On the flip side…MailChimp has many features Drip does not. Examples:
- iOS and Android apps (they have a half dozen different apps)
- Selection of built in email templates
- Drag and drop email and template editing
- Spam filter diagnostics
- Email client testing
- And others…
Updating Subscribe Forms
Updating the subscribe forms on our site was easy, but the subscribe forms inside our WordPress plugins is another story.
Sure, the forms will be updated in the next plugin release, but that might not be for a while. Plus, not everyone upgrades their plugins. There was definitely a need to keep the existing Campaign Monitor lists in place and sync any new subscribers to Drip.
Syncing Subscribers to Drip
Originally I thought I would just export a CSV from Campaign Monitor and import it into Drip. No big deal. But after realizing the need to do syncing, I was definitely going to need a script.
Our lists in Campaign Monitor are a bit of a mess. We have a list for each of the different places people subscribe from, which also determines what they’re subscribing to.
Obviously it would be nice to clean things up in this move. In Drip, I set up three campaigns:
- Weekly Article
- WP Migrate DB Pro News
- Amazon S3 & CloudFront News
Now when a subscriber chooses to unsubscribe from a campaign, they get a similar page to the one I had setup with Campaign Monitor.
Each Campaign Monitor list relates to one or more campaigns in Drip. As for the source, we can store that in a subscriber custom field in Drip.
For example, if someone was subscribed to the “General News & Updates – deliciousbrains.com footer” list, we would add them to all the campaigns in Drip and set their “source” custom field to “in the deliciousbrains.com footer”. But for someone subscribed to “WordPress Development & Deployment Strategy – deliciousbrains.com blog popup” we we would only add them to the Weekly Article campaign and set their source to “on the blog at deliciousbrains.com”.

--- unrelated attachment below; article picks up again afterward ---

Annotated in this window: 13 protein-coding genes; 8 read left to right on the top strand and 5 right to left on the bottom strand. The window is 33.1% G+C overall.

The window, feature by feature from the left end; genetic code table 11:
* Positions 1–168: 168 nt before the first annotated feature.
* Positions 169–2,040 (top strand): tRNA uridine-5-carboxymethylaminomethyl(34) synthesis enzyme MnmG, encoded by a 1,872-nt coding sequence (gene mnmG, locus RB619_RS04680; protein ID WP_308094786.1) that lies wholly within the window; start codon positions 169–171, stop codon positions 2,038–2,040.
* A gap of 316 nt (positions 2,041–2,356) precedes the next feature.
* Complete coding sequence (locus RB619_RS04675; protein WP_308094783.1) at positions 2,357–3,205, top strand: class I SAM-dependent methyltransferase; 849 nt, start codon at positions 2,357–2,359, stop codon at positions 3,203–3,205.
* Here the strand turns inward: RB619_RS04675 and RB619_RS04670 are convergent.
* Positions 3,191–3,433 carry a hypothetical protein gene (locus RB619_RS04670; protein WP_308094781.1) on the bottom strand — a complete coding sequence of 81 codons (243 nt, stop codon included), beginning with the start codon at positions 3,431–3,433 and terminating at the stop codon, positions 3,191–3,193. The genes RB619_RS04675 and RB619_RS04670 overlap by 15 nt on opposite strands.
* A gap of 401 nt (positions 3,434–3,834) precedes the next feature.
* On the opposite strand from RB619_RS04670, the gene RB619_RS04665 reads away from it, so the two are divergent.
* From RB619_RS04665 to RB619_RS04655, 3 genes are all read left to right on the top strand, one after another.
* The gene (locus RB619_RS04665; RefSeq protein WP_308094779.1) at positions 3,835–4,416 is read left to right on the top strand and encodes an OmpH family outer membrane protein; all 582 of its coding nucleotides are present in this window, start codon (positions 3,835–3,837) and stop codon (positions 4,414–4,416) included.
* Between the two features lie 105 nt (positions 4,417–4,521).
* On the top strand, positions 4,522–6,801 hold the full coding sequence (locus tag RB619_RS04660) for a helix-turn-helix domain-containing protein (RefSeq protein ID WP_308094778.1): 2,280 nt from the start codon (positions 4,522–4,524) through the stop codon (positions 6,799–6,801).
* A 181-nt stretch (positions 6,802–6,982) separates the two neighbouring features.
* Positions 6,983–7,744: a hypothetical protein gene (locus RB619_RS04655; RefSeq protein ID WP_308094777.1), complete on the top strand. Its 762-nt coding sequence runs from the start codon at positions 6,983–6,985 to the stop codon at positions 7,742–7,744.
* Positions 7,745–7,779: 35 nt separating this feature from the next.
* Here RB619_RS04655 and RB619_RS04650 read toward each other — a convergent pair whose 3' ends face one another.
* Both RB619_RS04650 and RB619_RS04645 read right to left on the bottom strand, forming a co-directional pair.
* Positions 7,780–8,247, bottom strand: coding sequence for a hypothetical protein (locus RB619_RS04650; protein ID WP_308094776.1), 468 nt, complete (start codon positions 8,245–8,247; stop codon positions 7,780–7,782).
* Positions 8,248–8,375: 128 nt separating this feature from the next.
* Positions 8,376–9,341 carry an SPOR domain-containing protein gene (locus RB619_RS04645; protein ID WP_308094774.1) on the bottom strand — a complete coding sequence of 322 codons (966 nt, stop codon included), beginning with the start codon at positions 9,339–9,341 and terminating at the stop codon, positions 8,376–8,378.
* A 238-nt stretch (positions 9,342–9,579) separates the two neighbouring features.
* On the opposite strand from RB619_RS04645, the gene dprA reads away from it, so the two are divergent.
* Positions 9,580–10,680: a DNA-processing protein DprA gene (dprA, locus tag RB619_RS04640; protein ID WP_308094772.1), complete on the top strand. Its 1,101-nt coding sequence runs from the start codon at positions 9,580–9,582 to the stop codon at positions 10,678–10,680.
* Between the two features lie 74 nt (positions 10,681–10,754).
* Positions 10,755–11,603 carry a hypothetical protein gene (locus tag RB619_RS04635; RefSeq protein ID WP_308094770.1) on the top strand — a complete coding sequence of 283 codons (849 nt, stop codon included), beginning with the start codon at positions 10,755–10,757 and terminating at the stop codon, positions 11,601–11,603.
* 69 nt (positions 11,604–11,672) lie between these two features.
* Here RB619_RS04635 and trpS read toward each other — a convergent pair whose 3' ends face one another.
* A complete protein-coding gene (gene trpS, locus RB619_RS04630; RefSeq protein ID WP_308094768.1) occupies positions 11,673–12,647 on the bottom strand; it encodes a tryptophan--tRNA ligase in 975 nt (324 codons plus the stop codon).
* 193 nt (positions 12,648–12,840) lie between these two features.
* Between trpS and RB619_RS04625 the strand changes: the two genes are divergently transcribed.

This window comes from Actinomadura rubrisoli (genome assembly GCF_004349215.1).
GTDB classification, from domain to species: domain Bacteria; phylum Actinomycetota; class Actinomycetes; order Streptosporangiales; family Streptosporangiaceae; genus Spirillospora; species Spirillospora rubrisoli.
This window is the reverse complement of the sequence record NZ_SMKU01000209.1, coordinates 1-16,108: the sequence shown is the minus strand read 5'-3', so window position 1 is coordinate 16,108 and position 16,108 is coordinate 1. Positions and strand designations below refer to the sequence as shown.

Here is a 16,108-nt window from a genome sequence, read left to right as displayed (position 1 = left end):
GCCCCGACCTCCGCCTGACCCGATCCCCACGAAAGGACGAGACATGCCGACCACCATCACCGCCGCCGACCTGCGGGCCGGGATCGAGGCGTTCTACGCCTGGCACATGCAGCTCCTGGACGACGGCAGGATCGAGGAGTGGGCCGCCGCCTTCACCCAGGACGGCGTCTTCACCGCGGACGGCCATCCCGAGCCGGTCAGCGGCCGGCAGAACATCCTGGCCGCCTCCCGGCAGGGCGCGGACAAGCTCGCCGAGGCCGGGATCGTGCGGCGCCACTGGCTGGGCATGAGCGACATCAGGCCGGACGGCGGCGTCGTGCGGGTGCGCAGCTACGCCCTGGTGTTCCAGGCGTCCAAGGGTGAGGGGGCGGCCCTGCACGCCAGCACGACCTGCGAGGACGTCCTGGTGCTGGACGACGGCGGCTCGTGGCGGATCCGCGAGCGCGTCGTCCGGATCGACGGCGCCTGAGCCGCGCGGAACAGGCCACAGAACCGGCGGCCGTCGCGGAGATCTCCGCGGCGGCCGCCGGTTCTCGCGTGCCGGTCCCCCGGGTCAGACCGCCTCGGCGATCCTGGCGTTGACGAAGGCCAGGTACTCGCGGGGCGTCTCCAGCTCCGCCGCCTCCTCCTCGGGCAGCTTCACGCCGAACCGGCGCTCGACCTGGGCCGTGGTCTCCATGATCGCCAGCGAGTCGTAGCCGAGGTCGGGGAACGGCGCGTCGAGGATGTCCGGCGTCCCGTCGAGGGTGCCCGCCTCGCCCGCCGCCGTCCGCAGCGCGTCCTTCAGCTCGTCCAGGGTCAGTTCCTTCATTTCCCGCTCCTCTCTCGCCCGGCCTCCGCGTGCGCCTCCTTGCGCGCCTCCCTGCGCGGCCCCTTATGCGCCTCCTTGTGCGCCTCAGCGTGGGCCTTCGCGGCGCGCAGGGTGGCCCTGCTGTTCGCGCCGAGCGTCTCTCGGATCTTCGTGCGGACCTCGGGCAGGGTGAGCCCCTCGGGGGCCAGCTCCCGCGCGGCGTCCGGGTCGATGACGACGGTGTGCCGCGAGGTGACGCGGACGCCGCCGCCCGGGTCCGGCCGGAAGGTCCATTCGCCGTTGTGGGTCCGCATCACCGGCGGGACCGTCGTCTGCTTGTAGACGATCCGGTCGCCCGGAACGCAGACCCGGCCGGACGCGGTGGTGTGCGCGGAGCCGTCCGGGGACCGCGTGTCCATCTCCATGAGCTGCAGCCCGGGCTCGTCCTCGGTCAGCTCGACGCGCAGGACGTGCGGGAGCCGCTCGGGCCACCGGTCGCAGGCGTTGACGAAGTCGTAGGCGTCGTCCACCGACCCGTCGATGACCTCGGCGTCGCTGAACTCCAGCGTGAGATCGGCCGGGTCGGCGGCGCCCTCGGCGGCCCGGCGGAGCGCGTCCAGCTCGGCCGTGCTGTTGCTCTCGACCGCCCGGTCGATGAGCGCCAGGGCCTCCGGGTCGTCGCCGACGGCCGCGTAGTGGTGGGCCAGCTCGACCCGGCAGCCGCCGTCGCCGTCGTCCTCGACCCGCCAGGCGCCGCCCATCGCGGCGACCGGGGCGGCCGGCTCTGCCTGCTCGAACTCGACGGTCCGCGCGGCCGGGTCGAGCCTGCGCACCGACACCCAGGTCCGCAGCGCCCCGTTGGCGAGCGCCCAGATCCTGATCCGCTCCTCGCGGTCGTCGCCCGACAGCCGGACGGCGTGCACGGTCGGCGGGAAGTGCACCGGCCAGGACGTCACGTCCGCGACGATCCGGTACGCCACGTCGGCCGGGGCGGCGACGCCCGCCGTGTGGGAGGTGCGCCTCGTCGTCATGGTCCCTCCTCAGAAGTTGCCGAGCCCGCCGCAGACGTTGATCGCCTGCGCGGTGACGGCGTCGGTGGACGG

The sync script does exactly this. It goes through each Campaign Monitor list and for each subscriber:
- Attempts to create or update the subscriber in Drip
- Records where the subscriber signed up in the “source” custom field
- Subscribes them to the appropriate Drip campaigns
- Removes the subscriber from Campaign Monitor (so it won’t be processed again)
The script ran our initial move to Drip, copying over several thousand subscribers. It now runs every 10 minutes on our server as well to continue syncing new Campaign Monitor subscribers to Drip.
Why record the source as a sentence fragment?
You may be wondering what’s up with storing the source as a sentence fragment. Seems kind of odd, I know. In addition to knowing where subscribers are signing up from, I also wanted to remind the subscriber where they signed up in the emails we send.
Storing it as a sentence fragment allows me to easily insert it into emails with a template tag. In our emails the source shows up at the bottom next to the unsubscribe link.
Drip Already Flexing
I was using autoresponders in Campaign Monitor. When someone subscribed via the form inside the WP Migrate DB plugin, it would automatically send them an email containing a coupon code expiring in 2 weeks. Then 13 days later it would send them a reminder that their coupon code expires tomorrow.
Unfortunately, there was no way to tell Campaign Monitor not to send that second email if the customer had already purchased. So every once in a while we’d get a complaint about that second email. And I don’t blame them. It’s not a great start when the company you just purchased from doesn’t seem to know you’re a customer.
With Drip, I setup a new campaign called “20% off WP Migrate DB Pro coupon code” that sends the same two coupon code emails I was sending with Campaign Monitor. When someone subscribes, an automation rule subscribes them to the “WP Migrate DB Pro News” campaign as well. If that person purchases, a “Customer” tag is applied to the subscriber which triggers another automation rule that removes the subscriber from the “20% off WP Migrate DB Pro coupon code” campaign. They’ll never get that second email. Awesome.
Do I Like Drip?
Yes. Very much. I’ll admit, I was unsure at first, but the more I use it, the more comfortable I get, and the more I like it. The UI is clean and a pleasure to use. I’m looking forward to doing some more integration with our site as I know we’ve only scratched the surface of what it’s capable of.